The Navy has not requested the authorization of incidental take for Steller sea lions, killer whales, or gray whales (see discussion in Estimated Take by Incidental Harassment). Therefore, shutdown would be implemented in the event that a Steller sea lion or any cetacean is observed upon sighting within (or in anticipation of entering) the defined disturbance zone. As described later in this document, we believe that occurrence of any of these species during the in-water work window would be uncommon. For gray and killer whales, in particular, the occurrence of an individual or group would likely be highly noticeable and would attract significant attention in local media and with local whale watchers and interested citizens.
Prior to the start of pile driving on any day, the Navy would contact and/or review the latest sightings data from the Orca Network and/or Center for Whale Research to determine the location of the nearest marine mammal sightings. The Orca Sightings Network consists of a list of over 600 residents, scientists, and government agency personnel in the U.S. and Canada, and includes passive acoustic detections. The presence of a killer whale or gray whale in the southern reaches of Puget Sound would be a notable event, drawing public attention and media scrutiny. With this level of coordination in the region of activity, the Navy should be able to effectively receive real-time information on the presence or absence of whales, sufficient to inform the day's activities. Pile removal or driving would not occur if there was the risk of incidental harassment of a species for which incidental take was not authorized.
Prior to beginning pile driving on each day, monitors would scan the floating security barrier to ensure that no Steller sea lions are present. During vibratory pile removal, four land-based observers will monitor the area; these would be positioned with two at the pier work site, one at the eastern extent of the ZOI in the Manette neighborhood of Bremerton, and one at the southern extent of the ZOI near the Annapolis ferry landing in Port Orchard (please see Figure 1 of Appendix C in the Navy's application). Additionally, one vessel-based observer will travel through the monitoring area, completing an entire loop approximately every 30 minutes. If any killer whales, grey whales, or Steller sea lions are detected, activity would not begin or would shut down.
In the project area, designated timing restrictions exist to avoid in-water work when salmonids and other spawning forage fish are likely to be present. The in-water work window is June 15-March 1. All in-water construction activities would occur only during daylight hours (sunrise to sunset).
The use of a soft-start procedure is believed to provide additional protection to marine mammals by warning or providing a chance to leave the area prior to the hammer operating at full capacity, and typically involves a requirement to initiate sound from vibratory hammers for fifteen seconds at reduced energy followed by a 30-second waiting period. This procedure is repeated two additional times. However, implementation of soft start for vibratory pile driving during previous pile driving work conducted by the Navy at another location has led to equipment failure and serious human safety concerns. Therefore, vibratory soft start is not proposed as a mitigation measure for this project, as we have determined it not to be practicable. We have further determined this measure unnecessary to providing the means of effecting the least practicable impact on marine mammals and their habitat. Prior to issuing any further IHAs to the Navy for pile driving activities in 2014 and beyond, we plan to facilitate consultation between the Navy and other practitioners (e.g., Washington State Department of Transportation and/or the California Department of Transportation) in order to determine whether the potentially significant human safety issue is inherent to implementation of the measure or is due to operator error. For impact driving, soft start will be required, and contractors will provide an initial set of three strikes from the impact hammer at 40 percent energy, followed by a 30-second waiting period, then two subsequent three-strike sets.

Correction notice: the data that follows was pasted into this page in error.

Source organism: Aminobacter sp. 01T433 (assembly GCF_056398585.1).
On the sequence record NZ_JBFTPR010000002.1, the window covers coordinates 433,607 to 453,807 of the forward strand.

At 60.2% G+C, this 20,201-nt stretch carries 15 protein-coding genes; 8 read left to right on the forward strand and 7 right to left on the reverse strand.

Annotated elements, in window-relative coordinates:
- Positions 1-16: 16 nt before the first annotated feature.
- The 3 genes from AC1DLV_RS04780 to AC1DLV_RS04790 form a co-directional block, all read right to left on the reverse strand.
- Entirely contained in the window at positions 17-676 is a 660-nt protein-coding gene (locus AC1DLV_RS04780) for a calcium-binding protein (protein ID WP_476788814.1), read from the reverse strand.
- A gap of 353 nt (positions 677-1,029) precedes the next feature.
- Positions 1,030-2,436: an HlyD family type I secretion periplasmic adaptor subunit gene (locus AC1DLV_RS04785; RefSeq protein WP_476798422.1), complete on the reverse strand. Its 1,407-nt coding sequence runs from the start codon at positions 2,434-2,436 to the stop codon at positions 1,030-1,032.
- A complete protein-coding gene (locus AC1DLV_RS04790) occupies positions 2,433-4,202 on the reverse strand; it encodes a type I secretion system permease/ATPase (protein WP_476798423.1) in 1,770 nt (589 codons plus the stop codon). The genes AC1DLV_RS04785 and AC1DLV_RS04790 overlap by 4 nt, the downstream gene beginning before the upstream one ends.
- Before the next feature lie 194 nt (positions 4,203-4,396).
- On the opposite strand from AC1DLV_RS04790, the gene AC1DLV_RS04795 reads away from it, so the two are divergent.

We have carefully evaluated the applicant's proposed mitigation measures and considered a range of other measures in the context of ensuring that we prescribe the means of effecting the least practicable impact on the affected marine mammal species and stocks and their habitat. Our evaluation of potential measures included consideration of the following factors in relation to one another: (1) The manner in which, and the degree to which, the successful implementation of the measure is expected to minimize adverse impacts to marine mammals; (2) the proven or likely efficacy of the specific measure to minimize adverse impacts as planned; and (3) the practicability of the measure for applicant implementation.
Based on our evaluation of the applicant's proposed measures, as well as any other potential measures that may be relevant to the specified activity, we have preliminarily determined that the proposed mitigation measures provide the means of effecting the least practicable impact on marine mammal species or stocks and their habitat, paying particular attention to rookeries, mating grounds, and areas of similar significance.
Proposed Monitoring and Reporting Back to Top
In order to issue an ITA for an activity, section 101(a)(5)(D) of the MMPA states that we must set forth “requirements pertaining to the monitoring and reporting of such taking”. The MMPA implementing regulations at 50 CFR 216.104 (a)(13) indicate that requests for ITAs must include the suggested means of accomplishing the necessary monitoring and reporting that will result in increased knowledge of the species and of the le